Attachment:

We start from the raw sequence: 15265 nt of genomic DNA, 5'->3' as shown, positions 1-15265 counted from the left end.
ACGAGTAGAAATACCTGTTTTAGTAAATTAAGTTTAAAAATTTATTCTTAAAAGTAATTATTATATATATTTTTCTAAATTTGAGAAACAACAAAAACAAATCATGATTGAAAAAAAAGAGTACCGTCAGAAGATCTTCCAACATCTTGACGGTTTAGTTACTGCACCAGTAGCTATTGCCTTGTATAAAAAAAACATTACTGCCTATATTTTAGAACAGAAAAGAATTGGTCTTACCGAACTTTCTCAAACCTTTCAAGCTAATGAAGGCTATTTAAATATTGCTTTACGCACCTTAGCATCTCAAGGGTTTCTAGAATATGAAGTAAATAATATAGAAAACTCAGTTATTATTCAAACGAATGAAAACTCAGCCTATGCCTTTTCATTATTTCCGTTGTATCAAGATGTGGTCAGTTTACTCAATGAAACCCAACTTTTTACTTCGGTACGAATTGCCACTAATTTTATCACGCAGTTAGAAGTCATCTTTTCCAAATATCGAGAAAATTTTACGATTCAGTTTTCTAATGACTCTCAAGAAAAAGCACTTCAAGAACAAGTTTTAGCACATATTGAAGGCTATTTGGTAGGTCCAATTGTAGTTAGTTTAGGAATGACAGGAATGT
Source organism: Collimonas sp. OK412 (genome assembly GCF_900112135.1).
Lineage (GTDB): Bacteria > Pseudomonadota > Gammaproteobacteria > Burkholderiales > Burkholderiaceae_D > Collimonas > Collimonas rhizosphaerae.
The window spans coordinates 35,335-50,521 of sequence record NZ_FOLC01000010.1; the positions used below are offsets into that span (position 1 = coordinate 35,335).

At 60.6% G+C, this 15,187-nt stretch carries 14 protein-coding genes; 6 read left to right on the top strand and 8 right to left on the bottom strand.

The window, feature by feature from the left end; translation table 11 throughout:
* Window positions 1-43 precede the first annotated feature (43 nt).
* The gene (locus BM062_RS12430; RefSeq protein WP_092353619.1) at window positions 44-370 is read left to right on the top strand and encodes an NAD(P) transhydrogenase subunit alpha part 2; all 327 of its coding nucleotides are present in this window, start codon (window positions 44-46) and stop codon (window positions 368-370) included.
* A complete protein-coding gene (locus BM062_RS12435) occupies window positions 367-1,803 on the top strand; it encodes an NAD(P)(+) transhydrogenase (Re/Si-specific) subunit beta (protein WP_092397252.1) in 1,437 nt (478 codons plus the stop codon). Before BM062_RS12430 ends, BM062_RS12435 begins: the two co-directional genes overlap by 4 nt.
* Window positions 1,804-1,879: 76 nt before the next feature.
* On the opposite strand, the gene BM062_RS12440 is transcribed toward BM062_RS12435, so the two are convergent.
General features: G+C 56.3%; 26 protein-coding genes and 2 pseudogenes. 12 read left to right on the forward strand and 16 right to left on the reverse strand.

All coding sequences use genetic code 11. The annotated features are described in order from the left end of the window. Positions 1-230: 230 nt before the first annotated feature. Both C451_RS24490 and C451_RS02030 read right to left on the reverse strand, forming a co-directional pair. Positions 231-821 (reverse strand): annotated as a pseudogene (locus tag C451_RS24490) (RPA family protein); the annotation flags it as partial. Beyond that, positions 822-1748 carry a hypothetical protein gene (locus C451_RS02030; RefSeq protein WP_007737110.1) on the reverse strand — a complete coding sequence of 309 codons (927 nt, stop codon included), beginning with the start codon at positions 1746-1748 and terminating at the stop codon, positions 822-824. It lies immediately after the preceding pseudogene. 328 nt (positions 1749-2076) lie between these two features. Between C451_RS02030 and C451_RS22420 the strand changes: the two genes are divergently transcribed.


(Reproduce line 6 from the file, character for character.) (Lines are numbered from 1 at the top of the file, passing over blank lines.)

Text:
At 60.6% G+C, this 15,187-nt stretch carries 14 protein-coding genes; 6 read left to right on the top strand and 8 right to left on the bottom strand.